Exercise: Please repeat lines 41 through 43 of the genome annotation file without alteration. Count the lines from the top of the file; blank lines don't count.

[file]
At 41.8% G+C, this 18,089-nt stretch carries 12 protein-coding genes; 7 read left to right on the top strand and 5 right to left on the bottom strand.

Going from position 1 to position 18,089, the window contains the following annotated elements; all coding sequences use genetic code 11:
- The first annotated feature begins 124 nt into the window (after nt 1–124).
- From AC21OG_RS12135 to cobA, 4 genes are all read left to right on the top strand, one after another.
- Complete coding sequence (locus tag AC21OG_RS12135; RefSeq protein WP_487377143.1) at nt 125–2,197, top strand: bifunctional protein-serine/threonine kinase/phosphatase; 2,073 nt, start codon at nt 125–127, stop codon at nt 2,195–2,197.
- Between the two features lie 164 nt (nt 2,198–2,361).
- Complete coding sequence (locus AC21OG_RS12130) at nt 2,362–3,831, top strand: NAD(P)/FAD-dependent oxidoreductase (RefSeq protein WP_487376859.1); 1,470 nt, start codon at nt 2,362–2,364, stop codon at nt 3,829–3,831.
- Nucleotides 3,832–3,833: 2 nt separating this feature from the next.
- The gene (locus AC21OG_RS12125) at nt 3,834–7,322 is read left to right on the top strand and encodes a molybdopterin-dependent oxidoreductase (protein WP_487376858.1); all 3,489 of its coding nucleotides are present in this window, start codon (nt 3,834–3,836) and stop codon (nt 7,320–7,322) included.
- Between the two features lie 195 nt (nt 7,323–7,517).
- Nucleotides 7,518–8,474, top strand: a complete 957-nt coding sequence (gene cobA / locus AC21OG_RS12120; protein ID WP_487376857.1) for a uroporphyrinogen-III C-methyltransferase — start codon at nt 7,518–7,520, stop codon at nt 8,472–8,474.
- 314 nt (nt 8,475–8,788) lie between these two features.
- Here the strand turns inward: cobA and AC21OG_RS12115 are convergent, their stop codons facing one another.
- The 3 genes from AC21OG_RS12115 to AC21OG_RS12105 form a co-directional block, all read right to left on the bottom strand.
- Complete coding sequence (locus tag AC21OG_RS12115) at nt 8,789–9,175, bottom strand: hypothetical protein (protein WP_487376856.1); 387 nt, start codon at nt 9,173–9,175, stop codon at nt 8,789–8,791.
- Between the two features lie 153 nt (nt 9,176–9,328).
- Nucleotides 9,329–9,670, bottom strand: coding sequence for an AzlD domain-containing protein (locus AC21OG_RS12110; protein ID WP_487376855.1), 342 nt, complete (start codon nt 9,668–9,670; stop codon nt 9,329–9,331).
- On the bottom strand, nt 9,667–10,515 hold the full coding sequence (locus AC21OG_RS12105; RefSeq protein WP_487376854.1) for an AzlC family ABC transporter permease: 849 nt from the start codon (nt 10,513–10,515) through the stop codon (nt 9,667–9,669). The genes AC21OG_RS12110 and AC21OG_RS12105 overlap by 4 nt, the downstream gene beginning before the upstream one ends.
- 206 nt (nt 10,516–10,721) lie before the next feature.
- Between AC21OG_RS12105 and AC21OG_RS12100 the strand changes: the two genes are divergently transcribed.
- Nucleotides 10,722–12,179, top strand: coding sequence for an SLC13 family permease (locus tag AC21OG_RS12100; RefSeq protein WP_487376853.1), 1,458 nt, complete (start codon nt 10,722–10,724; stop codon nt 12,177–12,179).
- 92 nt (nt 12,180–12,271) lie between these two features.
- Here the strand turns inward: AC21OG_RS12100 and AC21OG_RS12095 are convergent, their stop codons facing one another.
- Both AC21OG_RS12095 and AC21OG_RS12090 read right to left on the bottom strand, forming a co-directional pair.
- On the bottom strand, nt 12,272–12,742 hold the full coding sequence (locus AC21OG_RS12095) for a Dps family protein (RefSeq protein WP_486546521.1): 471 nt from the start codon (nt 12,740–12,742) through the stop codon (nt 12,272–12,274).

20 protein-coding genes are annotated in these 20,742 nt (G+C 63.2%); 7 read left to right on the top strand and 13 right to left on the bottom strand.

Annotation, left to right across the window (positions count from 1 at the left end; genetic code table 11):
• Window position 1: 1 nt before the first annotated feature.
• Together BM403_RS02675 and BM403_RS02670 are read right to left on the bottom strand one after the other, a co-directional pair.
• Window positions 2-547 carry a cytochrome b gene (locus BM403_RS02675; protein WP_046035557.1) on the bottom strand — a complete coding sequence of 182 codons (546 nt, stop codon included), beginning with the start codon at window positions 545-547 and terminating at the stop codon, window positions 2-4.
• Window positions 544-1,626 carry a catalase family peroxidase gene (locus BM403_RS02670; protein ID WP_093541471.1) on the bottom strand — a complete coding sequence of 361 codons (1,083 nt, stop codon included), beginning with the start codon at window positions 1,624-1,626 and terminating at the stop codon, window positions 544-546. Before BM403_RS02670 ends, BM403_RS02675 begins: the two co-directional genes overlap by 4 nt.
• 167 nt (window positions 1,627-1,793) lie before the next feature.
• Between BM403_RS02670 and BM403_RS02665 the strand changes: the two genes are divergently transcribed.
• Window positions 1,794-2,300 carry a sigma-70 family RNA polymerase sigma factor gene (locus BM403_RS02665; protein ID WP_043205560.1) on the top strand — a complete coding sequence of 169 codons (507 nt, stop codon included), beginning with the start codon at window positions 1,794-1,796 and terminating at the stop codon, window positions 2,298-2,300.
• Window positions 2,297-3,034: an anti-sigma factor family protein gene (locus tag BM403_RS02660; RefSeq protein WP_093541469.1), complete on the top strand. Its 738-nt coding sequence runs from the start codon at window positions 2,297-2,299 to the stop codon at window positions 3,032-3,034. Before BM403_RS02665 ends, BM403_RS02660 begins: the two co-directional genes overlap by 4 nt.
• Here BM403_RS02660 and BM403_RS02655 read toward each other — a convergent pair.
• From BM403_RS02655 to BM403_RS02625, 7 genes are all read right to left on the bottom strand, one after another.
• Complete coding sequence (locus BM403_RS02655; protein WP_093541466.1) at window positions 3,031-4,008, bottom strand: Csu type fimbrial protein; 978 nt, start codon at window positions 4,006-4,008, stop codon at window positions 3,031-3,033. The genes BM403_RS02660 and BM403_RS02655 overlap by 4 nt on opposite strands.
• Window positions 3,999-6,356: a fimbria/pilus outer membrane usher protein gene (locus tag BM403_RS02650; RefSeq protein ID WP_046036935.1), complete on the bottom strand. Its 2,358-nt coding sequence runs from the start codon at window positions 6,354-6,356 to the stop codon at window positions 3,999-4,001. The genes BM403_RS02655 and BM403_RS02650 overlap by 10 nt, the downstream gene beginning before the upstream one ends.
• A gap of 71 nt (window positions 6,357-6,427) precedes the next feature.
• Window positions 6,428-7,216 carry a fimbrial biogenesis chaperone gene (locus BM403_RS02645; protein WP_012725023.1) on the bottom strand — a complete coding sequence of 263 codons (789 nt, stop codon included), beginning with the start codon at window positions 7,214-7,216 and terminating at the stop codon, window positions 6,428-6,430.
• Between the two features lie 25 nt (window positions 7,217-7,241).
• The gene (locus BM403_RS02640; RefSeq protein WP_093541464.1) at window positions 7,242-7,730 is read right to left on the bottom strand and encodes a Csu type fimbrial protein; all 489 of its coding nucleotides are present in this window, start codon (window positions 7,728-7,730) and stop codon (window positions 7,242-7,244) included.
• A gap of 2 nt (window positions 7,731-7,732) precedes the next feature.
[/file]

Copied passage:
• Window positions 6,428-7,216 carry a fimbrial biogenesis chaperone gene (locus BM403_RS02645; protein WP_012725023.1) on the bottom strand — a complete coding sequence of 263 codons (789 nt, stop codon included), beginning with the start codon at window positions 7,214-7,216 and terminating at the stop codon, window positions 6,428-6,430.
• Between the two features lie 25 nt (window positions 7,217-7,241).
• The gene (locus BM403_RS02640; RefSeq protein WP_093541464.1) at window positions 7,242-7,730 is read right to left on the bottom strand and encodes a Csu type fimbrial protein; all 489 of its coding nucleotides are present in this window, start codon (window positions 7,728-7,730) and stop codon (window positions 7,242-7,244) included.